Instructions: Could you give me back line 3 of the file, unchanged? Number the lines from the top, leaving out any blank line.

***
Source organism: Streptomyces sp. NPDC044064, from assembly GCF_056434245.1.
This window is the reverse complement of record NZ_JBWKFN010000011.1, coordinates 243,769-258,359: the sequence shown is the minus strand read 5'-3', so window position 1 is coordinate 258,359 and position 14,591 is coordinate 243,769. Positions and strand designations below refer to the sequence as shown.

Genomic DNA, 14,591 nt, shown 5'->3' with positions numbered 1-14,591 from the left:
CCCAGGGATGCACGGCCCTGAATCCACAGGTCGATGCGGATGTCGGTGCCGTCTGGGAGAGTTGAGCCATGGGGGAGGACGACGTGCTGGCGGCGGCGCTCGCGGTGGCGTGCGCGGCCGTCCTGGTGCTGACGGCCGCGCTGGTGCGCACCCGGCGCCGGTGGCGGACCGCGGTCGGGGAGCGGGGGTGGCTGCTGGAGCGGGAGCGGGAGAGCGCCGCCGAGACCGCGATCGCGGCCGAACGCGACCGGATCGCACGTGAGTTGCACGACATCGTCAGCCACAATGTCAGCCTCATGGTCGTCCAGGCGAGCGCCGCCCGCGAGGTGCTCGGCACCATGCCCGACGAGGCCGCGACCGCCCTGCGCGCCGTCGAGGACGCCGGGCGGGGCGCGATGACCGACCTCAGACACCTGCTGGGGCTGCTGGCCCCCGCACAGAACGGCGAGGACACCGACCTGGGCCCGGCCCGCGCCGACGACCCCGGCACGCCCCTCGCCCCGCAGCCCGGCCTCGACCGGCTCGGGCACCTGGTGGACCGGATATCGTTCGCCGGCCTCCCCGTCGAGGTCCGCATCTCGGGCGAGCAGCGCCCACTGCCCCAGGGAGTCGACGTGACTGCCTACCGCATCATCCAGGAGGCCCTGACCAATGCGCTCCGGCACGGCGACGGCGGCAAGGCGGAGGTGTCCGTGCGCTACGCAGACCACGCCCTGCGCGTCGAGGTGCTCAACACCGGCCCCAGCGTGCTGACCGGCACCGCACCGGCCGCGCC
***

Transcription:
Genomic DNA, 14,591 nt, shown 5'->3' with positions numbered 1-14,591 from the left: